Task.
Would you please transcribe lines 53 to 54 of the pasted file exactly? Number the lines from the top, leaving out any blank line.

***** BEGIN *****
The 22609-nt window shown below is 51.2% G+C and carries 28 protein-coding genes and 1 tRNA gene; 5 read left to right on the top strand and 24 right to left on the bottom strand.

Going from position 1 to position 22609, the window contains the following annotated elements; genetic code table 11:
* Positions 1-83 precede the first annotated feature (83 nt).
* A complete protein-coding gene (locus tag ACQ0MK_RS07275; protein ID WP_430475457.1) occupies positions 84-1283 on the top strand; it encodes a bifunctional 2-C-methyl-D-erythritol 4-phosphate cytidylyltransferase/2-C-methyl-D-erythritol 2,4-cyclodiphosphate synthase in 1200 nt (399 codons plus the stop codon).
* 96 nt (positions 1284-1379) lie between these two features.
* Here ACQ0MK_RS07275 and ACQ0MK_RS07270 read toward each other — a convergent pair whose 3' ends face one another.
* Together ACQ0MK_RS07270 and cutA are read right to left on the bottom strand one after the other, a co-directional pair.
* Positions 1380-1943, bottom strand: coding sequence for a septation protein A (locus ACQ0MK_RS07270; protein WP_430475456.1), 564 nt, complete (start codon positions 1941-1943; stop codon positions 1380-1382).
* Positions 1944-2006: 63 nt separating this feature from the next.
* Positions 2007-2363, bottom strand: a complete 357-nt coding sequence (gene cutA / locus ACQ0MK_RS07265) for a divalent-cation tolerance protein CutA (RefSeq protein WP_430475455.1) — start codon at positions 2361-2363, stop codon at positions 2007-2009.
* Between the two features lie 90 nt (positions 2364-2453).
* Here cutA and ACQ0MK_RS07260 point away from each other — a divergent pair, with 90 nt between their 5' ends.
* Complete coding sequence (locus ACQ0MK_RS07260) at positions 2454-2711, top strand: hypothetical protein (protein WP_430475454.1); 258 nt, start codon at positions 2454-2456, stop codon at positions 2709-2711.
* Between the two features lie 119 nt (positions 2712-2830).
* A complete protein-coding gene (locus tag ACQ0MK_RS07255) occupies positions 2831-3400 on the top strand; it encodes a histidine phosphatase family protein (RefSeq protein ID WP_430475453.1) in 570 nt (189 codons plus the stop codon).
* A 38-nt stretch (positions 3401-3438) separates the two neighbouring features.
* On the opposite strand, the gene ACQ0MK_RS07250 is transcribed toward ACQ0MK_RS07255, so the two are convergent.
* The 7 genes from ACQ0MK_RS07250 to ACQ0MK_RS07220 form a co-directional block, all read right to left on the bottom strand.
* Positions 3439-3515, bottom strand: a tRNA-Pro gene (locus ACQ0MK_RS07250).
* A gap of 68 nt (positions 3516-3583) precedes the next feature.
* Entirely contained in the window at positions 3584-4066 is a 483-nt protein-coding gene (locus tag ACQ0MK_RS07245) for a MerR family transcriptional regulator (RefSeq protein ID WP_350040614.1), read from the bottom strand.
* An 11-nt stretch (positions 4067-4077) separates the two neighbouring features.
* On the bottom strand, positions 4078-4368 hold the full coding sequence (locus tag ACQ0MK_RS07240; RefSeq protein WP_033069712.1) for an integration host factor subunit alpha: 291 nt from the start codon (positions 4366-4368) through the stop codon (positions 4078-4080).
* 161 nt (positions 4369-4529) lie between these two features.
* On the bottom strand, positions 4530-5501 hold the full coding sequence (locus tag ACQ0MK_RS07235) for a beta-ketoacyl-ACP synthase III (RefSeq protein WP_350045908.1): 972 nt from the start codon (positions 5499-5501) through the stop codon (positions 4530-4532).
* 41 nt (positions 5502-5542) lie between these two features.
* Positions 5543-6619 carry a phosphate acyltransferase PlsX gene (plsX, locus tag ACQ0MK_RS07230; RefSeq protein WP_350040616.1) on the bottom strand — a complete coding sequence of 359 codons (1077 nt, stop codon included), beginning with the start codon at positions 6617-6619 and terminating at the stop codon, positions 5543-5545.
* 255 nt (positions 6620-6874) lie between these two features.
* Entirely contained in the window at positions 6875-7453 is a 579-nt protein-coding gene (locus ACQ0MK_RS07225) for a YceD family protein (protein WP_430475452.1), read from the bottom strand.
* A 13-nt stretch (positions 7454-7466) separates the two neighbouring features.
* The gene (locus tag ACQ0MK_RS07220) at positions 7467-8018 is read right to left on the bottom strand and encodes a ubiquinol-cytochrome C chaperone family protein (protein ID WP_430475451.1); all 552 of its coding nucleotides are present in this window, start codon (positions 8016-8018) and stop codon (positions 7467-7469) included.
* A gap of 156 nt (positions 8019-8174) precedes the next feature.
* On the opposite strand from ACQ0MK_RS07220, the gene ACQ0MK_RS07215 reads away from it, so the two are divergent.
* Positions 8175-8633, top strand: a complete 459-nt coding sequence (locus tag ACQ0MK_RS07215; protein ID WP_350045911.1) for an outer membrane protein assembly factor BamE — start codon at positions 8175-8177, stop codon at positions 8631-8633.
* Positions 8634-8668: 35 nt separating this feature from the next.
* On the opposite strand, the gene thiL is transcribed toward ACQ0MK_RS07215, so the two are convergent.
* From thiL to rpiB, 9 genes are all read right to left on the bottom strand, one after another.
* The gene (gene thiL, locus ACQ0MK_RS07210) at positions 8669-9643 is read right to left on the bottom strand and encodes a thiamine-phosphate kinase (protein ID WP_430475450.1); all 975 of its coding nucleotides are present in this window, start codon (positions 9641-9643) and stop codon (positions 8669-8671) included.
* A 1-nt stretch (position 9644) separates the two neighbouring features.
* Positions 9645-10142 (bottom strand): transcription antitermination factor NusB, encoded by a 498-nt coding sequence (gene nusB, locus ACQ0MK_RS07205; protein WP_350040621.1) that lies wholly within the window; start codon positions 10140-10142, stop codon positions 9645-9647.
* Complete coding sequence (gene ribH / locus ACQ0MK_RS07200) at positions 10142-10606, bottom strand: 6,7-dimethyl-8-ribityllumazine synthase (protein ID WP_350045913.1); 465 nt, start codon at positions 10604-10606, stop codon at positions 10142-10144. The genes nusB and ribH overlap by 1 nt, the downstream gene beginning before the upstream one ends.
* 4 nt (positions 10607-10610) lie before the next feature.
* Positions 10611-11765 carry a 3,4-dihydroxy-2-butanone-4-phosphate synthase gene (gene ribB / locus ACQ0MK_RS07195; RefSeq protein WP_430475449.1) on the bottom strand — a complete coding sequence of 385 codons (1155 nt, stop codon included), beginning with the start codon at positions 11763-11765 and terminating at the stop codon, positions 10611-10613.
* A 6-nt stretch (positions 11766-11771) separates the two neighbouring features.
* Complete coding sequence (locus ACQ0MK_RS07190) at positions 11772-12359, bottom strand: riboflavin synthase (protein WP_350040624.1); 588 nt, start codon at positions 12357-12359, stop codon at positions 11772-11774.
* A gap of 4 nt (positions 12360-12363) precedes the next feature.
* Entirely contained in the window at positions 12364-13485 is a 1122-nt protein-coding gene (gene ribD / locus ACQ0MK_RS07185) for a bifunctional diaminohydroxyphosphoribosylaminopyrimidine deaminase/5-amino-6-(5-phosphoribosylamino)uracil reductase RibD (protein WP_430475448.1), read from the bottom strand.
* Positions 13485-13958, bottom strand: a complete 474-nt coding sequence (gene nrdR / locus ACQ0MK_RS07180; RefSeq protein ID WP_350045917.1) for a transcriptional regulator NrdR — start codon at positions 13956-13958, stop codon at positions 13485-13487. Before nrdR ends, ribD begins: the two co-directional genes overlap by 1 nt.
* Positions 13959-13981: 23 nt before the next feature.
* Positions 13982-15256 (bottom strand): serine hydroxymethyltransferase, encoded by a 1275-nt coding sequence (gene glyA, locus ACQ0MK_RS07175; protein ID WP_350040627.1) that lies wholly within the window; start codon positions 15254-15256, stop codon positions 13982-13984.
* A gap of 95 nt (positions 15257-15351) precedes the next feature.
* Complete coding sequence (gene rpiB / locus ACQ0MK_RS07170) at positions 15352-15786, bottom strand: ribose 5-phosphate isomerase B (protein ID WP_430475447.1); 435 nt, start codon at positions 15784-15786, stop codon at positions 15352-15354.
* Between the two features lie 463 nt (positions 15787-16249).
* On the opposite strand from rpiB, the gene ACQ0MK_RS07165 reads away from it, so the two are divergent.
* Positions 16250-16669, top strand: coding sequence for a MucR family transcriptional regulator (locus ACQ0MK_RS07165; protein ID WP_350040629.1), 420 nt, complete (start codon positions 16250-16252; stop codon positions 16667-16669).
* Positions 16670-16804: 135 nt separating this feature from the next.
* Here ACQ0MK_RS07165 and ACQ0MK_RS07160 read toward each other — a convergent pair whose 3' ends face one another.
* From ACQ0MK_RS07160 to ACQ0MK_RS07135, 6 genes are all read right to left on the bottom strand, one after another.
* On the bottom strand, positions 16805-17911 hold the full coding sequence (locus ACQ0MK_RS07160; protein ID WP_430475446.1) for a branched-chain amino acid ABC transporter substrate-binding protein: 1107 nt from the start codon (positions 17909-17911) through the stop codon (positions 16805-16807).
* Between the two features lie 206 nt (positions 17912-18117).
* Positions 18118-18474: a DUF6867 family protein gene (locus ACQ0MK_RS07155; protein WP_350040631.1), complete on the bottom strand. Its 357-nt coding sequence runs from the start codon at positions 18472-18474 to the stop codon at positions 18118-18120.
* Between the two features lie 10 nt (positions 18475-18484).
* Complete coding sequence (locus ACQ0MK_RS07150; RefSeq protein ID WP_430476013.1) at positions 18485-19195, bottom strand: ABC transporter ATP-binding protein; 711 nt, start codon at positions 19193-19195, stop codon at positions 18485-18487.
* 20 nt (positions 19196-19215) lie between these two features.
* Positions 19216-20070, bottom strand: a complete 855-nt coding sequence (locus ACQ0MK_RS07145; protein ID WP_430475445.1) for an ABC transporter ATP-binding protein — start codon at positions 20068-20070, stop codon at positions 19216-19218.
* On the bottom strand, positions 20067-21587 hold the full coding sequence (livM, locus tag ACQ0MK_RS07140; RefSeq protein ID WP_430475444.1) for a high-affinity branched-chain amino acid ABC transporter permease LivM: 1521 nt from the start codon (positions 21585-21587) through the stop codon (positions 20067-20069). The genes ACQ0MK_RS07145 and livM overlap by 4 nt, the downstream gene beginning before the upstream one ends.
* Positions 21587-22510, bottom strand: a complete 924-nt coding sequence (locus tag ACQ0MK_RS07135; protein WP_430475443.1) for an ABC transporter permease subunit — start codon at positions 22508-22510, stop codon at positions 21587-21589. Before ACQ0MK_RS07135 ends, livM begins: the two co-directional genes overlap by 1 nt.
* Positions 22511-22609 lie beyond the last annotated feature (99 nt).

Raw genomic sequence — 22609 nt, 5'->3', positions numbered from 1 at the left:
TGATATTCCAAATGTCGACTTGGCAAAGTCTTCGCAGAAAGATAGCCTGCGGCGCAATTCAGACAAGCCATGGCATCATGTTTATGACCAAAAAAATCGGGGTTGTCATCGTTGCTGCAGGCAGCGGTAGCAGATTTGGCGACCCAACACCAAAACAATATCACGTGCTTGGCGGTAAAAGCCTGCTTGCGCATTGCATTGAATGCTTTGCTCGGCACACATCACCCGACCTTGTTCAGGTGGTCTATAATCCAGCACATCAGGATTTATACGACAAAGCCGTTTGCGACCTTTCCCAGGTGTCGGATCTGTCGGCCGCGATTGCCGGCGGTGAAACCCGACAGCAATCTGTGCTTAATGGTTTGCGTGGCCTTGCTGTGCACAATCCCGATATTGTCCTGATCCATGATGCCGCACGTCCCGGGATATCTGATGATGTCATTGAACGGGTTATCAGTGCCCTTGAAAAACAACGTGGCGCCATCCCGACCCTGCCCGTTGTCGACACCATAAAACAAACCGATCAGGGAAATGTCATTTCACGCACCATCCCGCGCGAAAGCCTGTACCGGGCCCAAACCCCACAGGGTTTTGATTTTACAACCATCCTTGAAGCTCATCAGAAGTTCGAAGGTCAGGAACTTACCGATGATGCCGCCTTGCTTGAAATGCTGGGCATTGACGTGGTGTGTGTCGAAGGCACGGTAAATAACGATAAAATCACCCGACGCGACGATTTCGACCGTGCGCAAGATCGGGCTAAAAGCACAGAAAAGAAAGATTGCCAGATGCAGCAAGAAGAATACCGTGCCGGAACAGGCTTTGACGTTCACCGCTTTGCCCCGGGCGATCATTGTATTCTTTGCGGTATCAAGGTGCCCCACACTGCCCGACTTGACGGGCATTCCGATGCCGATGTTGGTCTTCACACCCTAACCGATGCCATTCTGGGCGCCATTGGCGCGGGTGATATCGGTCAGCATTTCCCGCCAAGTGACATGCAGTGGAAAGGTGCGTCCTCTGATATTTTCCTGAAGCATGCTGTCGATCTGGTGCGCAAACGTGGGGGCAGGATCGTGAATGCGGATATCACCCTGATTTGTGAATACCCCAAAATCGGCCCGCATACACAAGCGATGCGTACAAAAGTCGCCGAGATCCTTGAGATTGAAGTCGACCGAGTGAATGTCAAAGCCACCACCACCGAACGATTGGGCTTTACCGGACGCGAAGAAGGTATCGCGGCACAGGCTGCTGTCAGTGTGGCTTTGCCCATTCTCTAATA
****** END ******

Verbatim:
* Between the two features lie 463 nt (positions 15787-16249).
* On the opposite strand from rpiB, the gene ACQ0MK_RS07165 reads away from it, so the two are divergent.